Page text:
Australian school builds community despite vast distances in the Outback

by Sally Holland, CNN

Alice Springs, Australia (CNN) -- In 9-year-old Georgia Auricht's classroom in the rural Australian bush town of Kulgera, there's only one other student -- her older brother, Jake -- and their teacher is 170 miles away.
"I love learning. I enjoy the math a lot and sometimes I like my times tables and I like a little bit of language too," said Georgia.
From the wide expanse of scrub bushes to the cows that wander onto the dusty roads, there's not much civilization in this part of Australia. Those who choose to live in the outback adapt to the isolation. Yet the community of a local school still brings them together, even from a distance.
    The small School of the Air building in Alice Springs, Australia, caters to elementary and middle school students as much as 800 miles away, covering an area twice the size of Texas or ten times the size of England.
    Georgia's father, Owen Auricht, is the officer in charge of Kulgera police station. His territory is so expansive and remote that it can take him five hours to get to a car accident in his jurisdiction.
    Growth of the Internet has made distance learning much more common now than just a few decades ago, when he took classes at the School of the Air.
    "Basically it was a radio the size of a six-pack of beer," said Auricht. "It was a little metal box that was linked up to an aerial on top of a schoolroom."
    Auricht received all of his books via mail, generally from air drop, at the beginning of the school year. Every few weeks, he would mail his written work and tests to his teacher in Alice Springs to be graded.
    Today's School of the Air students receive a complete IT setup including a satellite dish, computer, printer and scanner. They can see their teacher and the other students on the screen during classes, leading to more classroom interaction.
    "One of the loveliest moments in any teacher's experience here is when the child in their class has their very first online lesson," said School of the Air Principal Belinda Pearson. "They can see their teacher for the first time since they enrolled, and it's such an amazing moment, and they are connected then."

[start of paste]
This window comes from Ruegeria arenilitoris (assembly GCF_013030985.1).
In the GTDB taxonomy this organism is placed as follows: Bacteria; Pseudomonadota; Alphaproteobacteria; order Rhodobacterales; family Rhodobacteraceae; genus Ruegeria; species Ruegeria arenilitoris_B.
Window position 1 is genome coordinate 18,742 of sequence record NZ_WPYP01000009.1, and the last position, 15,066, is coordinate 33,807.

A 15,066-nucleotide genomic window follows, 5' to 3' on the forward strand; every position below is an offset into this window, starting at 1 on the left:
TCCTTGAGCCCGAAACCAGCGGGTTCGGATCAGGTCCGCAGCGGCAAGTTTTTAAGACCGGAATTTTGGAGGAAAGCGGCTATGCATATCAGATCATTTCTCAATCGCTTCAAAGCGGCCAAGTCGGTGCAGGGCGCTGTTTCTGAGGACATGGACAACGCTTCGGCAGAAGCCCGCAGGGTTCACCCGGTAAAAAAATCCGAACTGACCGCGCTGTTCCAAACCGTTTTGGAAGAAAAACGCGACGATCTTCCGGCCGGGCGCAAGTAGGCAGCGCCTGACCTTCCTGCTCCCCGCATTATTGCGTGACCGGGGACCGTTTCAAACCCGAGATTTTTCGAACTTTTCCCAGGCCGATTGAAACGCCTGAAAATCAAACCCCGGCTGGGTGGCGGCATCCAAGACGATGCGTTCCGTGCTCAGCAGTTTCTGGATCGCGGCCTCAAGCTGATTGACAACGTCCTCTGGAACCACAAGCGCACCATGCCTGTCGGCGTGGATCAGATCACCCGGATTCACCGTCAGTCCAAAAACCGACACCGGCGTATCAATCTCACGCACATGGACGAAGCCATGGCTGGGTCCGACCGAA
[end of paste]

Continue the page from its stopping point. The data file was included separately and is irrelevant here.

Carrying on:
The use of computers has definitely improved music class for the students. "I remember you would pick up the radio and you would push the button and the teacher would say all right, sing along," Auricht said. "You couldn't hear what the other kids were singing or doing, you just sort of had to do your own thing."
    Auricht found out just how bad they sounded during a visit to Alice Springs when he could hear all the kids at the same time.
    "Everyone would be singing off-key. Everyone would be singing at different times. It was unbelievable. But at the time, when you are sitting out in the bush, sitting in a little room with a microphone, you don't know anything different," he laughed.
    His daughter now takes guitar lessons over the computer. The teacher can see Georgia on her computer and provide instruction as to where the child should hold her fingers while playing.
    The School of the Air requires that each child have a home tutor, often their parent or guardian, who provides on-site guidance in their home classroom. Tutors do everything from marking papers to providing feedback on the students to the teachers back in Alice Springs.
    Georgia's mother, Gail Auricht, generally provides this service for both Georgia and her brother, Jake. She says it can be time-consuming.
    "Even though you get issued set work or you have a guide on what to do, you still need to be able to prepare how you are going to deliver that to the children," she said.
    With the advances in communications over the years, Gail Auricht still sees some disadvantages in distance learning.
    "I would say the social engaging is a concern," she said. "I feel that socially the children are disadvantaged."
    Georgia's brother Jake shows promise in sports as an 11-year-old, so the family spends at least six hours a week driving him back and forth to Alice Springs to take part in team sports.
    "We try to support that by doing these team group things with sports and playing and having friends come out," said Gail.
    "I'll probably be an American football player or a rugby player or maybe an Army dude. I like American football a lot. I like the Philadelphia Eagles," Jake said.
    "How to actually play normally or to be a part of normal life as a child, I never really had that as a younger child," said Owen Auricht. "I don't want them to have the same problems I did for a year or two when I went to the mainstream (school)."
    For its part, the School of the Air holds three to four events per year in Alice Springs, where the families are encouraged to bring the students to the school to spend time with their teachers and make friends. These include an in-school week at the beginning of the year, a sports week, where the children are divided up in teams on Monday and compete throughout the week, and a swim week.
      "My very first time at this school when all those families came in, it was unbelievable the closeness of the relationships that the children had with each other and their teachers, given that they hadn't seen each other for two or three months," said Pearson.
      "It's still probably not totally ideal for socializing, but the kids love this lifestyle," said Owen Auricht. "It's quite a lonely sort of life I suppose, as a child, but I'm saying that I loved it totally. It was an amazing way to grow up."